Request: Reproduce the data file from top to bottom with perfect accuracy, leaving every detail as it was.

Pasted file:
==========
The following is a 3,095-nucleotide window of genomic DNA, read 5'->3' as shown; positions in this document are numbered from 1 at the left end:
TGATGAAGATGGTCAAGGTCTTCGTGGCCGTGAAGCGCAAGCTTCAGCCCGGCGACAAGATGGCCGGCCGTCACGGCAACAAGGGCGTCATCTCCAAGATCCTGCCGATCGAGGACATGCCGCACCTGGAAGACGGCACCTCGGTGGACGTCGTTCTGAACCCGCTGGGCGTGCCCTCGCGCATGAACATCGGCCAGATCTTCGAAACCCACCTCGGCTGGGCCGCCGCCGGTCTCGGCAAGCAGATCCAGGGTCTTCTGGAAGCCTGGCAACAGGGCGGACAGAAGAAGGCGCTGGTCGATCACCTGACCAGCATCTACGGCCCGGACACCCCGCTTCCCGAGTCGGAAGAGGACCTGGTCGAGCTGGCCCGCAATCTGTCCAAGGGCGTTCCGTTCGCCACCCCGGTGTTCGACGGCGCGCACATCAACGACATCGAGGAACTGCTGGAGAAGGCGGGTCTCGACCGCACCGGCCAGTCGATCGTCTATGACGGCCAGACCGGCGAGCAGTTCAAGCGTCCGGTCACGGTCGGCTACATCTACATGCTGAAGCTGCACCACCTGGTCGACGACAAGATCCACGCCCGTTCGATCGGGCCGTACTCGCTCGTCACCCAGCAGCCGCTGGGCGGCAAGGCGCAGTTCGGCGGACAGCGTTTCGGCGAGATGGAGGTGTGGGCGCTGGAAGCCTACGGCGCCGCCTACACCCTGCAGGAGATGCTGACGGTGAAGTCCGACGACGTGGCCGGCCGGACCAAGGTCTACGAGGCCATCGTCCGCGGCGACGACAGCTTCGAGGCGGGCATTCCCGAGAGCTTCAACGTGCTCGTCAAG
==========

The following is a 3,095-nucleotide window of genomic DNA, read 5'->3' as shown; positions in this document are numbered from 1 at the left end:
TGATGAAGATGGTCAAGGTCTTCGTGGCCGTGAAGCGCAAGCTTCAGCCCGGCGACAAGATGGCCGGCCGTCACGGCAACAAGGGCGTCATCTCCAAGATCCTGCCGATCGAGGACATGCCGCACCTGGAAGACGGCACCTCGGTGGACGTCGTTCTGAACCCGCTGGGCGTGCCCTCGCGCATGAACATCGGCCAGATCTTCGAAACCCACCTCGGCTGGGCCGCCGCCGGTCTCGGCAAGCAGATCCAGGGTCTTCTGGAAGCCTGGCAACAGGGCGGACAGAAGAAGGCGCTGGTCGATCACCTGACCAGCATCTACGGCCCGGACACCCCGCTTCCCGAGTCGGAAGAGGACCTGGTCGAGCTGGCCCGCAATCTGTCCAAGGGCGTTCCGTTCGCCACCCCGGTGTTCGACGGCGCGCACATCAACGACATCGAGGAACTGCTGGAGAAGGCGGGTCTCGACCGCACCGGCCAGTCGATCGTCTATGACGGCCAGACCGGCGAGCAGTTCAAGCGTCCGGTCACGGTCGGCTACATCTACATGCTGAAGCTGCACCACCTGGTCGACGACAAGATCCACGCCCGTTCGATCGGGCCGTACTCGCTCGTCACCCAGCAGCCGCTGGGCGGCAAGGCGCAGTTCGGCGGACAGCGTTTCGGCGAGATGGAGGTGTGGGCGCTGGAAGCCTACGGCGCCGCCTACACCCTGCAGGAGATGCTGACGGTGAAGTCCGACGACGTGGCCGGCCGGACCAAGGTCTACGAGGCCATCGTCCGCGGCGACGACAGCTTCGAGGCGGGCATTCCCGAGAGCTTCAACGTGCTCGTCAAG